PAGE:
Learning to live with a colostomy or ileostomy, whether on a permanent or a temporary basis, can be a challenge. The information and support available to people both before and after surgery has a major impact on how they experience this process. Different people need different kinds of information and support at different times. When these needs are met the process of adjustment is generally easier. The levels of information and support available to people, the ways in which information and support were offered, and the quality of what was offered were extremely variable.
Many people identified the period before surgery as crucial to their experience. Those who knew what to expect because they had received good information before their operation, usually from a specialist stoma nurse, were better prepared to deal with their situation afterwards. One woman describes what was for her a “well-managed” part of her experience. Another man had benefited from being shown a video which gave him a clear idea of what to expect. Seeing pictures of stomas and being able to handle stoma bags before surgery was generally considered helpful.
Explains how her information and support needs were well met.
Face to face discussion with a stoma nurse or other appropriate person before surgery was also highly valued. One woman found the printed information she was given confusing and wished she’d had an opportunity to talk things over with someone.
A man who has lived with a colostomy for nearly 30 years argues for the importance of pre-operative visits to new stoma patients by volunteers from the Colostomy Association.
Felt she needed face to face contact to fill in information gaps about her colostomy.
Argues that the shared experience of other people with stomas is invaluable to new stoma patients.
Sometimes anxiety about having a stoma is so great that people are unable to take in the information and support they are offered. One woman explains how her dread of a temporary colostomy meant that even discussing it before her operation was a painful process:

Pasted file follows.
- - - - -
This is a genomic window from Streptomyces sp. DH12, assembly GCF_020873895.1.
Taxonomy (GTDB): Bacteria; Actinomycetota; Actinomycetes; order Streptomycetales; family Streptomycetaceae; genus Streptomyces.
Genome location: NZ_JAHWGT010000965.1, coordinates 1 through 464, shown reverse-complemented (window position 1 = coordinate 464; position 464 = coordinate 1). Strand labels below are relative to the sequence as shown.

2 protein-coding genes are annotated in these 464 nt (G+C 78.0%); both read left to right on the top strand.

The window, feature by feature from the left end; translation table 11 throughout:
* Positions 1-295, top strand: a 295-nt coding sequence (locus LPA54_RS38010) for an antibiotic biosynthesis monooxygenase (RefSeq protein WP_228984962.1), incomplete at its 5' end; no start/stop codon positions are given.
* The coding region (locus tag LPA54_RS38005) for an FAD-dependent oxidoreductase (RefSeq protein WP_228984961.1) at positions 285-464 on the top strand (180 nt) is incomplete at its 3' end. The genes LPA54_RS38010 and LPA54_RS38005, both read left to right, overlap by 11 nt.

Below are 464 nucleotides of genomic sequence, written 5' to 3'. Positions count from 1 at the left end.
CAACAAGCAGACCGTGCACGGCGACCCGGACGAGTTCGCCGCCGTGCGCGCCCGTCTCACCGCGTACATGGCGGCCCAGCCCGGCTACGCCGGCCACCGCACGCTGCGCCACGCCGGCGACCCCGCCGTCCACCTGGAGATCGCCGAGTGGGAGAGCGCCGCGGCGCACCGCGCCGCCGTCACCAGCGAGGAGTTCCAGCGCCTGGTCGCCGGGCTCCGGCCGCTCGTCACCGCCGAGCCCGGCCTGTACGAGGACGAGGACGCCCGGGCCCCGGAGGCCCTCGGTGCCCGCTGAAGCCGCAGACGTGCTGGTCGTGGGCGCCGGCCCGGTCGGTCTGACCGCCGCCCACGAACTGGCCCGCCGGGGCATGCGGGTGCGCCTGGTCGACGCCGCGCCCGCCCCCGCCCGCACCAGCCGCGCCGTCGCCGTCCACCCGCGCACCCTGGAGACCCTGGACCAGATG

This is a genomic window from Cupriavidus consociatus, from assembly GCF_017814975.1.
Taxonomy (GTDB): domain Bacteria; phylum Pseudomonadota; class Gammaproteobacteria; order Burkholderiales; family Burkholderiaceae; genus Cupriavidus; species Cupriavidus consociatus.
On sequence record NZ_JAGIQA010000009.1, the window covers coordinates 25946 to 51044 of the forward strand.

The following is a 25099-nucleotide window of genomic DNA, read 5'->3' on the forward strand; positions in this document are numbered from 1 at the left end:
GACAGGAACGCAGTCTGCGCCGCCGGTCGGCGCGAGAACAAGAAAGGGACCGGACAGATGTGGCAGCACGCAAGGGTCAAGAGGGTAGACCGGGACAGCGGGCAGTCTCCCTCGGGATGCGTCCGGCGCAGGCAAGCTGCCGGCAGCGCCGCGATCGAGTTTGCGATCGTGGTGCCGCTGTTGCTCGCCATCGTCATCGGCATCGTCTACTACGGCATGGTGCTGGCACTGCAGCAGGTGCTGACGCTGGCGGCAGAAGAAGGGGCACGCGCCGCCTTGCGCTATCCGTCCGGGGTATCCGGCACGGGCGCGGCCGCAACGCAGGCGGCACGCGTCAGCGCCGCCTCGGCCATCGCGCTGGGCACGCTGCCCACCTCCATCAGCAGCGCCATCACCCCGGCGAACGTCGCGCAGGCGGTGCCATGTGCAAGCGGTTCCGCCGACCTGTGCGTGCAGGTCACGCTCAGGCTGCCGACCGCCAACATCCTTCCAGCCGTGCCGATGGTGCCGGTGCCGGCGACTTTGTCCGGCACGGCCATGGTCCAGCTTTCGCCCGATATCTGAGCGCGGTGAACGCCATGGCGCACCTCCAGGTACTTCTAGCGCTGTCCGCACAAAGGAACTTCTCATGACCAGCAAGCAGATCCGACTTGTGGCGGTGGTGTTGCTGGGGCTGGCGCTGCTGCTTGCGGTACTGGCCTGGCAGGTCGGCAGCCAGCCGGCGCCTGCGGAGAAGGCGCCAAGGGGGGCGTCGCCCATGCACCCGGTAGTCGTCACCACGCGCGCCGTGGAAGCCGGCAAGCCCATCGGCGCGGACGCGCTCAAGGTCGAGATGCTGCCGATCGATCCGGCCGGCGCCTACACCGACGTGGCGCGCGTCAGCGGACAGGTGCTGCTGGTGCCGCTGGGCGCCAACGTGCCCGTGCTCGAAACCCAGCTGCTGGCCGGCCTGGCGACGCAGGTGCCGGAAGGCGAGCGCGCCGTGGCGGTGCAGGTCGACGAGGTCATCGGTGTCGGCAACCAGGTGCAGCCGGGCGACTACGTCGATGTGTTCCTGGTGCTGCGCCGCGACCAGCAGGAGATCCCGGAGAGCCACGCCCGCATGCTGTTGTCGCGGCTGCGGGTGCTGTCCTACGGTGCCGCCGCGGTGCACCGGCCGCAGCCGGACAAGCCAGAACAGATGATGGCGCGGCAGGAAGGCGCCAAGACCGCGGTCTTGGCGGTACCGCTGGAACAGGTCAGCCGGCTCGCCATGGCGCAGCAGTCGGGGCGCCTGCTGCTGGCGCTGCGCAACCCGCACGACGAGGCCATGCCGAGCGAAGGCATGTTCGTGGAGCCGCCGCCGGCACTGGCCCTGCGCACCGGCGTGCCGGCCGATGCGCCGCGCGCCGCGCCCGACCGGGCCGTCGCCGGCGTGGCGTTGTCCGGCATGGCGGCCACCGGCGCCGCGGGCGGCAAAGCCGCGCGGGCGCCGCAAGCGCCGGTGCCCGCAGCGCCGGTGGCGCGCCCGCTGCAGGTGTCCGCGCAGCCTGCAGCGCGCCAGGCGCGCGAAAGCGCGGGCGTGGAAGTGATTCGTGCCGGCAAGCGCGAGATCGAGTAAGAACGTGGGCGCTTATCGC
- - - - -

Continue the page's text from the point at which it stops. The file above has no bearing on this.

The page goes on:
Her anxiety about having a temporary colostomy made it hard to take in information before surgery.
Occasionally, people received no information before their surgery because they were not expected to need a stoma. But for others information and support were inadequate and offered too late. One man explains how he did not receive a visit from the stoma nurse until minutes before his surgery (Interview 16).
Information and support are equally important after surgery when people are learning to live with their stoma.
Chris obtained information about diet and other matters via booklets, from the internet and from…
One man describes the difficulties he experienced when the necessary information and support were not available:
Having both a permanent colostomy and a temporary ileostomy he had to learn to manage them with…
Most people did receive support and information from a stoma nurse, but many still said that important aspects of their experience were never mentioned until something went wrong. They felt strongly that they would have been less distressed if more comprehensive information about common problems with stomas and quality of life issues had been offered as a matter of routine.
Many people were extremely alarmed the first time their stoma bag ballooned (became inflated with gas) although they later learned that this happens commonly. A woman who counsels other cancer patients believed that people should be offered more information about quality of life issues like how a stoma might affect their personal relationships (Interview 08).
A man who has had an ileostomy for 30 years maintains that the best information and support comes from other people with stomas. He describes a phone call from a distressed friend who did not know what to do when his ileostomy began to bleed: